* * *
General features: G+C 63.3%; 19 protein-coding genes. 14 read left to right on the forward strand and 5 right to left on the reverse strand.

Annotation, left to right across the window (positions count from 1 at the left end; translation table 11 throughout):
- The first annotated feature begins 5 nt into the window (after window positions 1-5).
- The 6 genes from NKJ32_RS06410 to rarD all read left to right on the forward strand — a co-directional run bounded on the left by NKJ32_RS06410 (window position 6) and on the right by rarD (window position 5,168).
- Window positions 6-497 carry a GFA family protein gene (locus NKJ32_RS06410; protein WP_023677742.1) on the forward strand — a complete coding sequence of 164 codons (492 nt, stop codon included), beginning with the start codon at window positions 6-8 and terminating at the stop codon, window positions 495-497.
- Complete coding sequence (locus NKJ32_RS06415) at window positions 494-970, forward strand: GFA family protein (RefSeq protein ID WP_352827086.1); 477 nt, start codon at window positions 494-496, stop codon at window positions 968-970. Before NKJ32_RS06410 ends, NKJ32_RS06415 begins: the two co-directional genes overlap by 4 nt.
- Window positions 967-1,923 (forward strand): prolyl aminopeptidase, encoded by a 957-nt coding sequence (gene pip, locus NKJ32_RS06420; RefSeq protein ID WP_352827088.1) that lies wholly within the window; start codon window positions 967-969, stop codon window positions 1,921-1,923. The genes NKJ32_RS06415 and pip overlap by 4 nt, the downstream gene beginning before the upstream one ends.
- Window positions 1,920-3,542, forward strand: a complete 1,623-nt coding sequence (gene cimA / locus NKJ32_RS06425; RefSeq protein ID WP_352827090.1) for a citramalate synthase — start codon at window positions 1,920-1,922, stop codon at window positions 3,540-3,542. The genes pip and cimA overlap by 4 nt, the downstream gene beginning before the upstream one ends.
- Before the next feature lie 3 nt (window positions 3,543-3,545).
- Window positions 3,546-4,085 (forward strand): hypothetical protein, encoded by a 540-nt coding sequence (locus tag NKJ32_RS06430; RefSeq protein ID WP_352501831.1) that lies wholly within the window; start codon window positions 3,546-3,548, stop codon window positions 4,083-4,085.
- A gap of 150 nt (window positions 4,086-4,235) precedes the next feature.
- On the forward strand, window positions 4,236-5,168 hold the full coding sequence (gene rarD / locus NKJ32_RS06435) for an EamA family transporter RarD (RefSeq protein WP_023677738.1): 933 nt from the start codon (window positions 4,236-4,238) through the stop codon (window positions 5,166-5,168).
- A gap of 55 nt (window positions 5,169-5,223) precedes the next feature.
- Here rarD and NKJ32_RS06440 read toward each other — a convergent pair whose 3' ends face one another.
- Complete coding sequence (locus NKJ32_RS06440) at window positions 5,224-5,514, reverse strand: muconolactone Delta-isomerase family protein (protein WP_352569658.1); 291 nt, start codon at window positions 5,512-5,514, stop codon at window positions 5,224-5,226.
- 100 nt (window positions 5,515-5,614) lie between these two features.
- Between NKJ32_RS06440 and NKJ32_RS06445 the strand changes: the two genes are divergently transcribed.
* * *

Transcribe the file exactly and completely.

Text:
General features: G+C 63.3%; 19 protein-coding genes. 14 read left to right on the forward strand and 5 right to left on the reverse strand.

Annotation, left to right across the window (positions count from 1 at the left end; translation table 11 throughout):
- The first annotated feature begins 5 nt into the window (after window positions 1-5).
- The 6 genes from NKJ32_RS06410 to rarD all read left to right on the forward strand — a co-directional run bounded on the left by NKJ32_RS06410 (window position 6) and on the right by rarD (window position 5,168).
- Window positions 6-497 carry a GFA family protein gene (locus NKJ32_RS06410; protein WP_023677742.1) on the forward strand — a complete coding sequence of 164 codons (492 nt, stop codon included), beginning with the start codon at window positions 6-8 and terminating at the stop codon, window positions 495-497.
- Complete coding sequence (locus NKJ32_RS06415) at window positions 494-970, forward strand: GFA family protein (RefSeq protein ID WP_352827086.1); 477 nt, start codon at window positions 494-496, stop codon at window positions 968-970. Before NKJ32_RS06410 ends, NKJ32_RS06415 begins: the two co-directional genes overlap by 4 nt.
- Window positions 967-1,923 (forward strand): prolyl aminopeptidase, encoded by a 957-nt coding sequence (gene pip, locus NKJ32_RS06420; RefSeq protein ID WP_352827088.1) that lies wholly within the window; start codon window positions 967-969, stop codon window positions 1,921-1,923. The genes NKJ32_RS06415 and pip overlap by 4 nt, the downstream gene beginning before the upstream one ends.
- Window positions 1,920-3,542, forward strand: a complete 1,623-nt coding sequence (gene cimA / locus NKJ32_RS06425; RefSeq protein ID WP_352827090.1) for a citramalate synthase — start codon at window positions 1,920-1,922, stop codon at window positions 3,540-3,542. The genes pip and cimA overlap by 4 nt, the downstream gene beginning before the upstream one ends.
- Before the next feature lie 3 nt (window positions 3,543-3,545).
- Window positions 3,546-4,085 (forward strand): hypothetical protein, encoded by a 540-nt coding sequence (locus tag NKJ32_RS06430; RefSeq protein ID WP_352501831.1) that lies wholly within the window; start codon window positions 3,546-3,548, stop codon window positions 4,083-4,085.
- A gap of 150 nt (window positions 4,086-4,235) precedes the next feature.
- On the forward strand, window positions 4,236-5,168 hold the full coding sequence (gene rarD / locus NKJ32_RS06435) for an EamA family transporter RarD (RefSeq protein WP_023677738.1): 933 nt from the start codon (window positions 4,236-4,238) through the stop codon (window positions 5,166-5,168).
- A gap of 55 nt (window positions 5,169-5,223) precedes the next feature.
- Here rarD and NKJ32_RS06440 read toward each other — a convergent pair whose 3' ends face one another.
- Complete coding sequence (locus NKJ32_RS06440) at window positions 5,224-5,514, reverse strand: muconolactone Delta-isomerase family protein (protein WP_352569658.1); 291 nt, start codon at window positions 5,512-5,514, stop codon at window positions 5,224-5,226.
- 100 nt (window positions 5,515-5,614) lie between these two features.
- Between NKJ32_RS06440 and NKJ32_RS06445 the strand changes: the two genes are divergently transcribed.